NASA's Hubble Space Telescope (HST) has given astronomers their earliest look at a rapidly ballooning bubble of gas blasted off a star. The shell surrounds Nova Cygni 1992, which erupted February 19, 1992.
A nova is a thermonuclear explosion that occurs on the surface of a white dwarf star in a double star system. Nova Cygni 1992 was one of the brightest novae in 20 years, reaching naked-eye visibility for a brief period.
Hubble Space Telescope's high resolution provides a unique opportunity to understand the nova mechanism, according to Dr. Francesco Paresce of the European Space Agency and the Space Telescope Science Institute. "This is the first time we've been able to separate the white dwarf star from the ejecta so early in the nova event," he says.
Hubble, because of its high resolution, has "arrived at the scene of the crime" much earlier than ground based telescopes could have, according to Paresce. (This shell will not be resolved from the ground for at least another five years.) The shell is so young it still contains a record of the initial conditions of the explosion, he explains. This will allow astronomers to construct the history of the nova explosion.
By the time the shell can be resolved with ground based telescopes, it will have been deformed and chemically contaminated by passing through other material around the star. "The HST observations provide a unique opportunity to study the 'pristine' envelope of gas ejected by the explosion," Paresce explains.
The HST image, taken with the European Space Agency's Faint Object Camera (FOC), reveals a remarkably circular yet slightly lumpy ring-like structure. The ring is the edge of a bubble of hot gas. The shell is only 37 billion miles across, or 400 times the diameter of the Solar System. A beam of light could cross the shell in less than 2-1/2 days. By knowing the shell's diameter, as calculated from a comparison between its angular size and it expansion velocity (as measured from ground-based observations), astronomers can measure precisely the distance to Nova Cygni, which turns out to be 10,430 light-years.
A striking relic of the explosion is an unusual bar-like structure across the middle of the ring. It might mark the edge-on plane of the orbits of the two members of the binary system, astronomers think. A large amount of gas stirred-up along the plane would make the shell denser in the plane of the orbit of the double star. An alternative possibility is that the bar is produced by twin jets of gas ejected from the star and spanning the distance between the shell and the star.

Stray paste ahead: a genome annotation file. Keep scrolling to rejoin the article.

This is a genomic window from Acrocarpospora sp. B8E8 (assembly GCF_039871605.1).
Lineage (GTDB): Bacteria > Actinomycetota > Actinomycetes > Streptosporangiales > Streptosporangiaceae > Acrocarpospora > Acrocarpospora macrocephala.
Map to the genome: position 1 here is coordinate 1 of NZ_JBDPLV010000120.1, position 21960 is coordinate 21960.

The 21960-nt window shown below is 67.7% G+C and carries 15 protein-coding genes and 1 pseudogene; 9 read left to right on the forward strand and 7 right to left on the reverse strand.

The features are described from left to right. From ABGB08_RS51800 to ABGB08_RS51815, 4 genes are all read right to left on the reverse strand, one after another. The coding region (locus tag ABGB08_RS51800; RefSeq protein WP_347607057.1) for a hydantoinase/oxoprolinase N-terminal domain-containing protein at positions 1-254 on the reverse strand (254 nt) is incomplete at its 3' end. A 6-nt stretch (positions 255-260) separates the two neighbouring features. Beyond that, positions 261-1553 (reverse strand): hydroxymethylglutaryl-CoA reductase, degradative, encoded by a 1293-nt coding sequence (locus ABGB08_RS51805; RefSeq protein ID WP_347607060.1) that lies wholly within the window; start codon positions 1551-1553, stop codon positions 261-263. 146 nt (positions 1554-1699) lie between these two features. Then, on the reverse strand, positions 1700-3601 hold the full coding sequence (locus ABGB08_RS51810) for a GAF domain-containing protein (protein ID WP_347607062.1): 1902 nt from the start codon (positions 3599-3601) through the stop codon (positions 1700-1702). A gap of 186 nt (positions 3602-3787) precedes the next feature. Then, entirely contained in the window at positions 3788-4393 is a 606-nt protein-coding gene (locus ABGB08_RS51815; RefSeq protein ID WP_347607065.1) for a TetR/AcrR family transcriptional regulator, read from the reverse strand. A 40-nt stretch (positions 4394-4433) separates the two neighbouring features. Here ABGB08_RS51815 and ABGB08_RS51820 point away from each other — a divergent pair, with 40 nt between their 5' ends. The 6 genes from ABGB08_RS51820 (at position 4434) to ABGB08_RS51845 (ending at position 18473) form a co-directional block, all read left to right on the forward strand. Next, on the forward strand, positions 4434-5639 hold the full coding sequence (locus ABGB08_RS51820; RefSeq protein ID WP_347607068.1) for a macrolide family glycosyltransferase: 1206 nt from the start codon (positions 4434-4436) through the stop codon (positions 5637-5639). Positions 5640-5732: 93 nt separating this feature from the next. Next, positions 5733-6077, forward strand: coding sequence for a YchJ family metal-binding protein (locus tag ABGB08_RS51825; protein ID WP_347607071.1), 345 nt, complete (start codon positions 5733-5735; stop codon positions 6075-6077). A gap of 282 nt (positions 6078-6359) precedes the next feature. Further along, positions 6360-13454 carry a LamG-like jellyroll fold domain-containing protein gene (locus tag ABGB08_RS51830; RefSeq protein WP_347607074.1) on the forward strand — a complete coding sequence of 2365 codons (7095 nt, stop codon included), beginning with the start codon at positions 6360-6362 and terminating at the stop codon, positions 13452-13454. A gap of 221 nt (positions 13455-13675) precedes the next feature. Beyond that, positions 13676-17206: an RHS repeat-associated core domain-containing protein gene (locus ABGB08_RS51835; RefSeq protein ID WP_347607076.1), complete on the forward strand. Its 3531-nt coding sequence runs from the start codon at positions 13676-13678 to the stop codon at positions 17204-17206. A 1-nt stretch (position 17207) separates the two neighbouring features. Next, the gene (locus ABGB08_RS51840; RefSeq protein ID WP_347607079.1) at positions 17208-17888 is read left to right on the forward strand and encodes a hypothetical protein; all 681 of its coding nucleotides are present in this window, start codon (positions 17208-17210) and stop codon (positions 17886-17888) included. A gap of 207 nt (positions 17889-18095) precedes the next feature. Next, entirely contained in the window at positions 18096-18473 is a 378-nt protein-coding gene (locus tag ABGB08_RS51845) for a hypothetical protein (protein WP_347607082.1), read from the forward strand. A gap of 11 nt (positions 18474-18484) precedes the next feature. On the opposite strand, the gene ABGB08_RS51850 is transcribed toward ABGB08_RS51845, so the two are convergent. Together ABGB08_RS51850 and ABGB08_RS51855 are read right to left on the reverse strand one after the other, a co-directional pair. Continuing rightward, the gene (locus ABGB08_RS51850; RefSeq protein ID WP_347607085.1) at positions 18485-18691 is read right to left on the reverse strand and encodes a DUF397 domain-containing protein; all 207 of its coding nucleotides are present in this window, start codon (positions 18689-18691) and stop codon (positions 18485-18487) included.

A nova occurs in a double star system where one member is a normal star and the other is a white dwarf, a compact corpse of the core of a Sun-like star that has dimensions the size of Earth. The compact and gravitationally powerful white dwarf pulls material from its stellar companion. This material accumulates on the white dwarfs surface until pressures and temperatures increase to the stage where thermonuclear reactions take place.
The entire white dwarfs surface explodes as a gigantic hydrogen bomb. A nova releases as much energy as our Sun produces in 1,000 years. As the expanding shell of hot gas envelopes both stars, they continue to orbit inside it. This should produce a thick disk of gas created through the "eggbeater" motion of the two stars, according to astronomers. The bar in the Nova Cygni 1992 image may be the relic of this event.
Shells around older novae, seen by ground-based telescopes, are deformed by passage through interstellar space, and are faint and tenuous. HST observations will be able to trace the expansion of the shell to a much earlier time in the history of a nova.
Watching the evolution of the shell also will reveal how heavy elements, processed in the star's envelope, are ejected back into space. Such explosions enrich space with elements such as oxygen, carbon, and silicon that are the fundamental building blocks for new generations of planets and presumably life.
Ray Villard, STScI
Dr. Francesco Paresce, ESA, STScI